Tim and Melissa Heerebout our native Canadians with a heart for their country’s largest and most influential city – Toronto. They moved into the urban center last summer hoping God would use them to start a new church in and for the city. You can follow their journey at http://www.luvisaverb.com/.

A little more than two years ago my wife and I had our first child. The best piece of parenting advice we’ve gotten, and you get a lot when you’re pregnant, was this: start with the end in mind. I’ve found this tiny phrase to have huge application in my thought processes in birthing a new faith community.

It seems to me that most church planters want to reach the people around them. They want a church that reflects a culture that is indigenous to their town. However, rather than starting by identifying with and becoming a part of that culture from the outset, the default starting position tends to be to bring church culture to the table. We assume church needs to look like, well, church. It doesn’t seem like we’re starting with the end in mind.

With that on our hearts, our approach has been different. Our first move is not to bring church to Toronto. It’s to bring love; to serve and bring energy into our local culture. We’ve launched an organization called Voxtropolis that seeks only the good of the city and places us squarely in the midst of culture creation as artists and promoters who leverage our talents for social justice. It is not, and I can’t stress this enough, and will never be a church. Even so, it’s doing remarkable good and placing us squarely in the middle of Toronto’s creative community as people of value, impact and influence.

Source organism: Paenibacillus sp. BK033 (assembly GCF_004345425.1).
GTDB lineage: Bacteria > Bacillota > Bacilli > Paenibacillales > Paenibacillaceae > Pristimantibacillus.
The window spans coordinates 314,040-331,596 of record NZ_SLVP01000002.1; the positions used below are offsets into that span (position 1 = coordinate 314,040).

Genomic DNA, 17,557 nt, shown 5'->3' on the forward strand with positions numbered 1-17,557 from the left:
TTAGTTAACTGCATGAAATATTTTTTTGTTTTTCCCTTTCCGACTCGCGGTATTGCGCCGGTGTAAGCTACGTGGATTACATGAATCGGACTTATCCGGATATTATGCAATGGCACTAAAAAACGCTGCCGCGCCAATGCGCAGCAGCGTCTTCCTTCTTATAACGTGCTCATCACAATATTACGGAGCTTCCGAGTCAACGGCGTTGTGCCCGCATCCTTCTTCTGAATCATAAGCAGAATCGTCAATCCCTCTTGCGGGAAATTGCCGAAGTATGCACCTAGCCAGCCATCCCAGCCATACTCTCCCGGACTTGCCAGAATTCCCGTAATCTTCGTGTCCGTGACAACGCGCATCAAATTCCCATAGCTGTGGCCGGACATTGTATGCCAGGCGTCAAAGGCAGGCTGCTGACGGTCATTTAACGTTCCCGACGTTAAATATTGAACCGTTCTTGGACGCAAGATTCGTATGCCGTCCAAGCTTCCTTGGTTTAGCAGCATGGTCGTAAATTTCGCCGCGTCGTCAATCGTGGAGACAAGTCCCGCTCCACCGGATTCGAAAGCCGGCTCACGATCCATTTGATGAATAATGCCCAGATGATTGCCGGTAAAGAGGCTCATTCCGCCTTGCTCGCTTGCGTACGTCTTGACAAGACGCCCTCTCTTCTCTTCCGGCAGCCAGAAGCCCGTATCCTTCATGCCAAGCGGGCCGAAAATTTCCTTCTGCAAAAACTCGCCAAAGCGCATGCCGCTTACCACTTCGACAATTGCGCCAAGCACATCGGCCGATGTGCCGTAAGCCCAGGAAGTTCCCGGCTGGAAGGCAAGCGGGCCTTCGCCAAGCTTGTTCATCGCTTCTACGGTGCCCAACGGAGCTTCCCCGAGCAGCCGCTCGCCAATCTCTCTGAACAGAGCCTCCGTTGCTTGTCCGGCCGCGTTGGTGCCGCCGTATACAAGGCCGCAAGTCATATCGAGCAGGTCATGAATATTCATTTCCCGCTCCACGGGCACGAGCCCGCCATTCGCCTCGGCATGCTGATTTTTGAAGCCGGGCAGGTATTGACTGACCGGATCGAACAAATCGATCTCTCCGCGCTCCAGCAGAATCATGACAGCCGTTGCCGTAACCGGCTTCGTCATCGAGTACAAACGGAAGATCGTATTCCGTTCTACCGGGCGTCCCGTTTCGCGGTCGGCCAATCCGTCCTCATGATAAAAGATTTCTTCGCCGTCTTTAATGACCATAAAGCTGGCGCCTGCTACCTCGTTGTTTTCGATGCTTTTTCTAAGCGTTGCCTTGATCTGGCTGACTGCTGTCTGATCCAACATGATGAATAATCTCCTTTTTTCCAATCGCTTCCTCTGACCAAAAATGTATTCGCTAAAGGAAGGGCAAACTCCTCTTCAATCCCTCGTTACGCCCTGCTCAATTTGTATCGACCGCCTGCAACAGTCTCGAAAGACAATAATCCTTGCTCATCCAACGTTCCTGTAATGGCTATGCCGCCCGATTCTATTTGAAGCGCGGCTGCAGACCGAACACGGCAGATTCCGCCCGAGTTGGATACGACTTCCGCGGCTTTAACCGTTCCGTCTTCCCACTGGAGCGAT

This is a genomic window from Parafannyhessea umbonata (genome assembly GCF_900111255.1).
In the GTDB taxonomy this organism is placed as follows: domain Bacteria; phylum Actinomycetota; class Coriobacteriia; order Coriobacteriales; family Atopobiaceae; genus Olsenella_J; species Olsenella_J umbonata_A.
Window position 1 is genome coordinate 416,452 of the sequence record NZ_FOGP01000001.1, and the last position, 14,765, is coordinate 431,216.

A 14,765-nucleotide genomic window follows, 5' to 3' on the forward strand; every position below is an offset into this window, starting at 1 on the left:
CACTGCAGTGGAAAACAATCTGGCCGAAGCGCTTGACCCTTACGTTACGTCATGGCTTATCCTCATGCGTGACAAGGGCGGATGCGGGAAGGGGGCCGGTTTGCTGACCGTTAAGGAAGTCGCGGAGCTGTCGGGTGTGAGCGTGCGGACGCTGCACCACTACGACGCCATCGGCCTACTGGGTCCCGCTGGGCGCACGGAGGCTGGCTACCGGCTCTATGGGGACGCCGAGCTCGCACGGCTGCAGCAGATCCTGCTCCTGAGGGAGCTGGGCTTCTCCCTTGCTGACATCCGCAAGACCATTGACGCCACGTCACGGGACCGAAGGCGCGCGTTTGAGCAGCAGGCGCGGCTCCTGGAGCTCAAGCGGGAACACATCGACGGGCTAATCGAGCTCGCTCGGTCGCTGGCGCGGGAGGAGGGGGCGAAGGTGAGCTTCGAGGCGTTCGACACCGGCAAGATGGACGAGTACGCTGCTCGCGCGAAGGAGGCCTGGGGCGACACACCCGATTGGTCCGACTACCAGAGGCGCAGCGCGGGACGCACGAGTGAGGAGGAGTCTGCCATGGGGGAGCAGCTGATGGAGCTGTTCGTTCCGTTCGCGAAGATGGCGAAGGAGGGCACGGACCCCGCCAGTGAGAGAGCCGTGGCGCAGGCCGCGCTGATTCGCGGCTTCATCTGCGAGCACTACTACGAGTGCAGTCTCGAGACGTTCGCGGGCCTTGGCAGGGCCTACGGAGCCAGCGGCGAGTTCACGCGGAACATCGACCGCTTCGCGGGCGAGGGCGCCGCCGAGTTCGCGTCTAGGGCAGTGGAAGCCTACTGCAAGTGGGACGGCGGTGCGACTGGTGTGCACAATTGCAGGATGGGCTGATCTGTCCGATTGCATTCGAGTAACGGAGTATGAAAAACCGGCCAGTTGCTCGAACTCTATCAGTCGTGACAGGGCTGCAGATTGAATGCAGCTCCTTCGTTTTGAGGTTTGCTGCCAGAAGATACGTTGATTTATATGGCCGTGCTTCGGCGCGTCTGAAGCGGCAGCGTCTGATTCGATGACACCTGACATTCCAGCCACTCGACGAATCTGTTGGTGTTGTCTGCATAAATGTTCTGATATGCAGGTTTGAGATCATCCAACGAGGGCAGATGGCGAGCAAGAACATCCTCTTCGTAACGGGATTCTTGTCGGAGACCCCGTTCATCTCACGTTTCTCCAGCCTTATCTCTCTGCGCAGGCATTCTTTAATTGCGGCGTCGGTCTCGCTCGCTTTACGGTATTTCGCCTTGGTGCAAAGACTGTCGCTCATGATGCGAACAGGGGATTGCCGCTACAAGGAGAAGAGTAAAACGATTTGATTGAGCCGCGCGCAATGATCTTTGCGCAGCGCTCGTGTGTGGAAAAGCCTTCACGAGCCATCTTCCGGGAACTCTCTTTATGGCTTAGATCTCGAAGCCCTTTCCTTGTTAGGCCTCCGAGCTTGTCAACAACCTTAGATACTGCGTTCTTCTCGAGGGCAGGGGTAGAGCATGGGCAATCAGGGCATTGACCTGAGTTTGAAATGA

In doing so our web of relationships has grown amazingly. In just four months we were able to organize a team of 11 volunteers and almost a dozen artists to host an event for more than 100 people. We raised $760 for Habitat for Humanity. The majority of the people there weren’t believers.

Starting this way is giving us keen insight into the heart of Toronto. It’s showing us how God is already moving. It’s providing a web of relationships we’d otherwise never have. We’ve started in the culture, for the culture, so that we can plant out of the culture. I look around at our events and think “this is what I want our faith community to feel like”. There was something strangely familiar about that feeling; like I was a proud father holding a newborn again. It will take time, maybe a long time, but I can’t help but believe that starting with the end in mind isn’t giving us an edge towards success.